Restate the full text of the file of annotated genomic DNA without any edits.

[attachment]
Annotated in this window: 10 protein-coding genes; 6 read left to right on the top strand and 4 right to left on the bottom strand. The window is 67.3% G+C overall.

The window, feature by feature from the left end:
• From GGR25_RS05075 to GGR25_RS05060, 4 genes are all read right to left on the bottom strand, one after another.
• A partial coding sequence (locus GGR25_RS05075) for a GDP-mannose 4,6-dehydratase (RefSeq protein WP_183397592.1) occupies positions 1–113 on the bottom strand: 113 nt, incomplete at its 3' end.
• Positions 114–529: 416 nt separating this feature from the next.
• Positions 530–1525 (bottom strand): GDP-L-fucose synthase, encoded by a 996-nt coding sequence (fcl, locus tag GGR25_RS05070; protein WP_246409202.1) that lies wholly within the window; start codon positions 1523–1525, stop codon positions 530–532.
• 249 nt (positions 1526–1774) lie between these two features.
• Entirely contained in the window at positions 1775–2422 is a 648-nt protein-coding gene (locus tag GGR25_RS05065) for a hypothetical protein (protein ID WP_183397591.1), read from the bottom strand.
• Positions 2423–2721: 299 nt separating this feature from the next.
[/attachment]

Annotated in this window: 10 protein-coding genes; 6 read left to right on the top strand and 4 right to left on the bottom strand. The window is 67.3% G+C overall.

The window, feature by feature from the left end:
• From GGR25_RS05075 to GGR25_RS05060, 4 genes are all read right to left on the bottom strand, one after another.
• A partial coding sequence (locus GGR25_RS05075) for a GDP-mannose 4,6-dehydratase (RefSeq protein WP_183397592.1) occupies positions 1–113 on the bottom strand: 113 nt, incomplete at its 3' end.
• Positions 114–529: 416 nt separating this feature from the next.
• Positions 530–1525 (bottom strand): GDP-L-fucose synthase, encoded by a 996-nt coding sequence (fcl, locus tag GGR25_RS05070; protein WP_246409202.1) that lies wholly within the window; start codon positions 1523–1525, stop codon positions 530–532.
• 249 nt (positions 1526–1774) lie between these two features.
• Entirely contained in the window at positions 1775–2422 is a 648-nt protein-coding gene (locus tag GGR25_RS05065) for a hypothetical protein (protein ID WP_183397591.1), read from the bottom strand.
• Positions 2423–2721: 299 nt separating this feature from the next.